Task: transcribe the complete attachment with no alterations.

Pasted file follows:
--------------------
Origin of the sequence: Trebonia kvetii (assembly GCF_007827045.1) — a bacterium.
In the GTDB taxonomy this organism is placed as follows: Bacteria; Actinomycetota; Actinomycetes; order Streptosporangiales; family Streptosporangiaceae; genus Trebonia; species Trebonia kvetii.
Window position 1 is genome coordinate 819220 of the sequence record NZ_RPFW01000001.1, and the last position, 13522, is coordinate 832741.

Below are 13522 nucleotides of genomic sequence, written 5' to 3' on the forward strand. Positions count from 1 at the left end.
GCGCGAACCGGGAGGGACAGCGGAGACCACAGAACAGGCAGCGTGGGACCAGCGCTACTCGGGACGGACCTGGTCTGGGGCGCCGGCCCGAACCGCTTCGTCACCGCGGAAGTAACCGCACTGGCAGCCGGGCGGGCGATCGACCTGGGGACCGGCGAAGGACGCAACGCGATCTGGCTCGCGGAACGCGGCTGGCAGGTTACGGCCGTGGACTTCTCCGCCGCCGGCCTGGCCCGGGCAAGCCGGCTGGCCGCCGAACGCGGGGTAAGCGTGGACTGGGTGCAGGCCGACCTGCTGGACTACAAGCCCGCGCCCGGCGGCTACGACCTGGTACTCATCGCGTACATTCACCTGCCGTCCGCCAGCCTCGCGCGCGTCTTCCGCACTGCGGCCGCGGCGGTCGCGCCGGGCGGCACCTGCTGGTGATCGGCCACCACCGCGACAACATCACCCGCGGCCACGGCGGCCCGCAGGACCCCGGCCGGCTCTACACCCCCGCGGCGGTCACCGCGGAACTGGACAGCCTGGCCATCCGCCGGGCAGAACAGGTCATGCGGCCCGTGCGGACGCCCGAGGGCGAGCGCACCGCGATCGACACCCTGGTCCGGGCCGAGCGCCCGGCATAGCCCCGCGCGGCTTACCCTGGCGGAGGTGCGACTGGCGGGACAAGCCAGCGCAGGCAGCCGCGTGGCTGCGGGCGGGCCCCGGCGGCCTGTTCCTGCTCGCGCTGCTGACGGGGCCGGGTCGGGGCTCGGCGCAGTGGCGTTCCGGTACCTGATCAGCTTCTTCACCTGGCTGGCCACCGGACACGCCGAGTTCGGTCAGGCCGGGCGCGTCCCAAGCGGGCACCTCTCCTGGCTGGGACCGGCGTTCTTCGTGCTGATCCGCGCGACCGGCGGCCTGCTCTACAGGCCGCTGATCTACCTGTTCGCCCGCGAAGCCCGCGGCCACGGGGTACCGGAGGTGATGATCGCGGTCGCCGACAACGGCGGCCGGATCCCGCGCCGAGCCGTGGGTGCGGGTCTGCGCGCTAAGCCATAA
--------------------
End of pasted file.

Origin of the sequence: Trebonia kvetii (assembly GCF_007827045.1) — a bacterium.
In the GTDB taxonomy this organism is placed as follows: Bacteria; Actinomycetota; Actinomycetes; order Streptosporangiales; family Streptosporangiaceae; genus Trebonia; species Trebonia kvetii.
Window position 1 is genome coordinate 819220 of the sequence record NZ_RPFW01000001.1, and the last position, 13522, is coordinate 832741.

Below are 13522 nucleotides of genomic sequence, written 5' to 3' on the forward strand. Positions count from 1 at the left end.
GCGCGAACCGGGAGGGACAGCGGAGACCACAGAACAGGCAGCGTGGGACCAGCGCTACTCGGGACGGACCTGGTCTGGGGCGCCGGCCCGAACCGCTTCGTCACCGCGGAAGTAACCGCACTGGCAGCCGGGCGGGCGATCGACCTGGGGACCGGCGAAGGACGCAACGCGATCTGGCTCGCGGAACGCGGCTGGCAGGTTACGGCCGTGGACTTCTCCGCCGCCGGCCTGGCCCGGGCAAGCCGGCTGGCCGCCGAACGCGGGGTAAGCGTGGACTGGGTGCAGGCCGACCTGCTGGACTACAAGCCCGCGCCCGGCGGCTACGACCTGGTACTCATCGCGTACATTCACCTGCCGTCCGCCAGCCTCGCGCGCGTCTTCCGCACTGCGGCCGCGGCGGTCGCGCCGGGCGGCACCTGCTGGTGATCGGCCACCACCGCGACAACATCACCCGCGGCCACGGCGGCCCGCAGGACCCCGGCCGGCTCTACACCCCCGCGGCGGTCACCGCGGAACTGGACAGCCTGGCCATCCGCCGGGCAGAACAGGTCATGCGGCCCGTGCGGACGCCCGAGGGCGAGCGCACCGCGATCGACACCCTGGTCCGGGCCGAGCGCCCGGCATAGCCCCGCGCGGCTTACCCTGGCGGAGGTGCGACTGGCGGGACAAGCCAGCGCAGGCAGCCGCGTGGCTGCGGGCGGGCCCCGGCGGCCTGTTCCTGCTCGCGCTGCTGACGGGGCCGGGTCGGGGCTCGGCGCAGTGGCGTTCCGGTACCTGATCAGCTTCTTCACCTGGCTGGCCACCGGACACGCCGAGTTCGGTCAGGCCGGGCGCGTCCCAAGCGGGCACCTCTCCTGGCTGGGACCGGCGTTCTTCGTGCTGATCCGCGCGACCGGCGGCCTGCTCTACAGGCCGCTGATCTACCTGTTCGCCCGCGAAGCCCGCGGCCACGGGGTACCGGAGGTGATGATCGCGGTCGCCGACAACGGCGGCCGGATCCCGCGCCGAGCCGTGGGTGCGGGTCTGCGCGCTAAGCCATAA